The independent newspaper of the University of Iowa community since 1868

The Daily Iowan

The independent newspaper of the University of Iowa community since 1868

The Daily Iowan

The independent newspaper of the University of Iowa community since 1868

The Daily Iowan

Elliot: Chaos Inc. rules, such as it can

Donald trump speaks to a room of supporters in Cedar Rapids, Iowa on Thursday, July 28, 2016. Trump was joined by Iowa GOP members Joni Ernst, and Terry Branstad. (File Photo/The Daily Iowan)

Well, that last week, two weeks, was some kind of chaos theory. Except that it didn’t happen in theory, it happened right in front of us. Behind us, too. Crafty old chaos.

If you’re like most of us and had your druthers (don’t ever lose your druthers; the line to replace them beats the line at the DMV every day), you’d prefer to visit chaos in a museum, where it’s safely still in theory. Not to mention behind glass.

Let’s see. Way back in ancient history (by this era’s reckonings). on Jan. 30 in his State of the Union Address, normally Grumpy Trumpy made all nicey-nicey. At least some of the time. For instance, he said:

“Tonight, I call upon all of us to set aside our differences, to seek out common ground, and to summon the unity we need to deliver for the people we were elected to serve.”

Well, that sounds good. Who knew it was actually a chaos trigger? I mean, outside of the skeptics among us, whose numbers appear to be growing the longer this era goes on.

Almost immediately, we were privy to the dueling-memos imbroglio. This occurs actually less often than a blue moon, if you can believe that. Or even if you can’t believe that.

In this case, Republicans on the House Intelligence Committee released an intel memo containing then-classified information that completely vindicated Trumpy in the to-Russia-with-love affair. At least in Trumpy’s words.

The Nunes Memo, as it’s known, is based on the notion that the FBI relied entirely on something called the Steele Dossier in order to get a FISA warrant from the FISA court to conduct surveillance on Trump campaign honcho Carter Page. And because the Steele Dossier is utter junk, the Republicans say, the whole Russia investigation is junk, too. And if you believe all that, you also must also believe in the tooth fairy.

The FBI FISA warrant A) wasn’t based on the dossier, B) it was based on other intel sources the FBI had. When Steele showed up (July 2016) with his tales of Russian subterfuge and the Trumpy campaign, the FBI was already investigating that. In fact, the Nunes Memo shoots itself and the GOP argument in the foot by noting (on its last page) that the Russia probe began with Trumpy campaign aide George Papadopoulos blabbing about getting Russian info for the campaign to an Australian diplomat in a London bar. Nothing like a little alcohol to toss some grist (or grits) in the mill.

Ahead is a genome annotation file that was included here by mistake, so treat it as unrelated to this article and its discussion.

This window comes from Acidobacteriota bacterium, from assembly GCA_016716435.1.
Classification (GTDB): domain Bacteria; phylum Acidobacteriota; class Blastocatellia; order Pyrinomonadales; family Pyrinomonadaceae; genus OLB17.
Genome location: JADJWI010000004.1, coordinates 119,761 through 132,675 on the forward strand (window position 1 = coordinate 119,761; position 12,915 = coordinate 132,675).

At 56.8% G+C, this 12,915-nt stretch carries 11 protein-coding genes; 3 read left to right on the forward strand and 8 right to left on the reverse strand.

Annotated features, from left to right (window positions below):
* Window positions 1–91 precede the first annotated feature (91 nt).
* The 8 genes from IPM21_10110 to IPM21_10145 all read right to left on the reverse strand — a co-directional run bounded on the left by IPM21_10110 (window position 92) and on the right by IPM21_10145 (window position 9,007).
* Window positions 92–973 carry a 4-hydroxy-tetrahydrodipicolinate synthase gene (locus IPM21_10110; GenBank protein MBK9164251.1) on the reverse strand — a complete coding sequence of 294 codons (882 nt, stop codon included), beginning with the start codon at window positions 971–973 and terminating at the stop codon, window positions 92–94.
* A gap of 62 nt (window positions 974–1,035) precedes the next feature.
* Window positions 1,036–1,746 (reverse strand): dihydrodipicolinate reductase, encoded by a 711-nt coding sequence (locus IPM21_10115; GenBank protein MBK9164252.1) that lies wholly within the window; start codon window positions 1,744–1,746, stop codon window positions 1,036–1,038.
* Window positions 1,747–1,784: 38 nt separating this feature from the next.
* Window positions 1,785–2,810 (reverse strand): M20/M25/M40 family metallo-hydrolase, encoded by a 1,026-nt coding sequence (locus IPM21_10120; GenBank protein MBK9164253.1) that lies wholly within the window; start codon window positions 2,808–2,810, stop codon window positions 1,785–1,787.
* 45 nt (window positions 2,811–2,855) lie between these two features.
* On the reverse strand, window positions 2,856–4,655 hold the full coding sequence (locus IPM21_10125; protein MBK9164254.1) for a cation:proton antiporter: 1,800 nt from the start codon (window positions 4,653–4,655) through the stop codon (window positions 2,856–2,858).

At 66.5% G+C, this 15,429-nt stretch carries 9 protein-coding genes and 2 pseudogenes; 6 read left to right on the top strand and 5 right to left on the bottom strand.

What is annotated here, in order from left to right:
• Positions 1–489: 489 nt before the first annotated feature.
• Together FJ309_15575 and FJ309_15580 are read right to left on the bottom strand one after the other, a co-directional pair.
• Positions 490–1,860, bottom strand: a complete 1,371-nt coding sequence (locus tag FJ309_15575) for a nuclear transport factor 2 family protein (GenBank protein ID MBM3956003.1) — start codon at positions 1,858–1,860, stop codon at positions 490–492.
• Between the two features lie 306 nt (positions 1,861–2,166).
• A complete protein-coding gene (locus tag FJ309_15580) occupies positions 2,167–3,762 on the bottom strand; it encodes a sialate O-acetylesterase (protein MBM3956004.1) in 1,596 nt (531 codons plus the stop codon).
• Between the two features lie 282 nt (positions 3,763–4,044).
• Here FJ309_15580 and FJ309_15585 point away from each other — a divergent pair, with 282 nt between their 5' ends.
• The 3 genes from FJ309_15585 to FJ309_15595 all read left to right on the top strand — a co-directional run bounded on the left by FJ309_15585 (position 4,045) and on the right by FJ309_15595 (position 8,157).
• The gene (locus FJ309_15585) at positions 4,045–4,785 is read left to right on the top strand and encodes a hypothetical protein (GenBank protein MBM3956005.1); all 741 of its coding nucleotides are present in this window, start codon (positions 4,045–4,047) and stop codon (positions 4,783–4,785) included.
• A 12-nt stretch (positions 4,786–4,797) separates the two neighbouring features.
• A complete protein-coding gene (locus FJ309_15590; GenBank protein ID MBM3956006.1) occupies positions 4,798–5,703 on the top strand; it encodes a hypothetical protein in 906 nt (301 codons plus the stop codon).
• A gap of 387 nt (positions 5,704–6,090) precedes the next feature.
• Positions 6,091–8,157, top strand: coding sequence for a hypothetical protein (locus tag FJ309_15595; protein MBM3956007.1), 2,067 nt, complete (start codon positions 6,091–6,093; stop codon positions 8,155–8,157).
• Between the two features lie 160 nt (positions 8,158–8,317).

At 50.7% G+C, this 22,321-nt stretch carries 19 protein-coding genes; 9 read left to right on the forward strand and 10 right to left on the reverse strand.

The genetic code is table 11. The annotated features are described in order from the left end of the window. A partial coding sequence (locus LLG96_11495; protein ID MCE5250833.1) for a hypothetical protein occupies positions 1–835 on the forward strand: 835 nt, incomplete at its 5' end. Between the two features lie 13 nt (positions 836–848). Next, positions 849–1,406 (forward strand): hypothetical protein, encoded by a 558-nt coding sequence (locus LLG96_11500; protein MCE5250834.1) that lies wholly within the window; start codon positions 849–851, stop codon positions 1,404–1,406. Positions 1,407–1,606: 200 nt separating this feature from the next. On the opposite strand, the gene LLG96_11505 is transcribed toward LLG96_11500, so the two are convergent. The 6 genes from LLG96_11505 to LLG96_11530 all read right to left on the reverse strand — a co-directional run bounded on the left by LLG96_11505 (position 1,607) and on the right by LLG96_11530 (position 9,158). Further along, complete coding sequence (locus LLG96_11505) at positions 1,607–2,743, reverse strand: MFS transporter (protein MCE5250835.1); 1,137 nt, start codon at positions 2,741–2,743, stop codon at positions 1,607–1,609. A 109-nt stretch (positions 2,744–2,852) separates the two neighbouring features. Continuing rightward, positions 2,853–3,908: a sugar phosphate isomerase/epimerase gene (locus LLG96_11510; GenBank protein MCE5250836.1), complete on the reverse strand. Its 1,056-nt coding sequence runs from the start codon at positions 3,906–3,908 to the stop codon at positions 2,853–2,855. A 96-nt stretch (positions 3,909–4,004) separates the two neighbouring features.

But naturally, the Trumpster, in his West Wing role, declassified the Nunes Memo and unleashed on an unsuspecting public. Or words to that effect.

But the Democrats on the Intel Committee had a memo of their own that, reportedly, demonstrated the Repubicans’ cherry-picking of data and shored up the tonnage of info that Nunes had ignored. Of course, the Dems’ memo was also classified, and Trumpy, in his Grumpy role, refused to declassify it.

Well, so much for setting “aside our differences, to seek out common ground, and to summon the unity we need …” And blah, blah, blah.

So we’ve got a bit of chaos going here; we might as well go for the real chaos. The Democrats should find a way to leak their memo.

That should cause some kind of brouhaha, chaos’ close cousin, and probably spark a federal investigation or two. I think chaos’ motto is something along the lines of you can never have too many federal investigations.

Meanwhile, two White House aides resigned because of allegations of past domestic violence, which brought up questions of how much did White House Chief of Staff John Kelly know and when did he know it. Kelly, you might remember, was supposed to be the one adult in the room.

Of course, we all got to see how well the adults in the metaphorical room managed to protect the young U.S. gymnasts.

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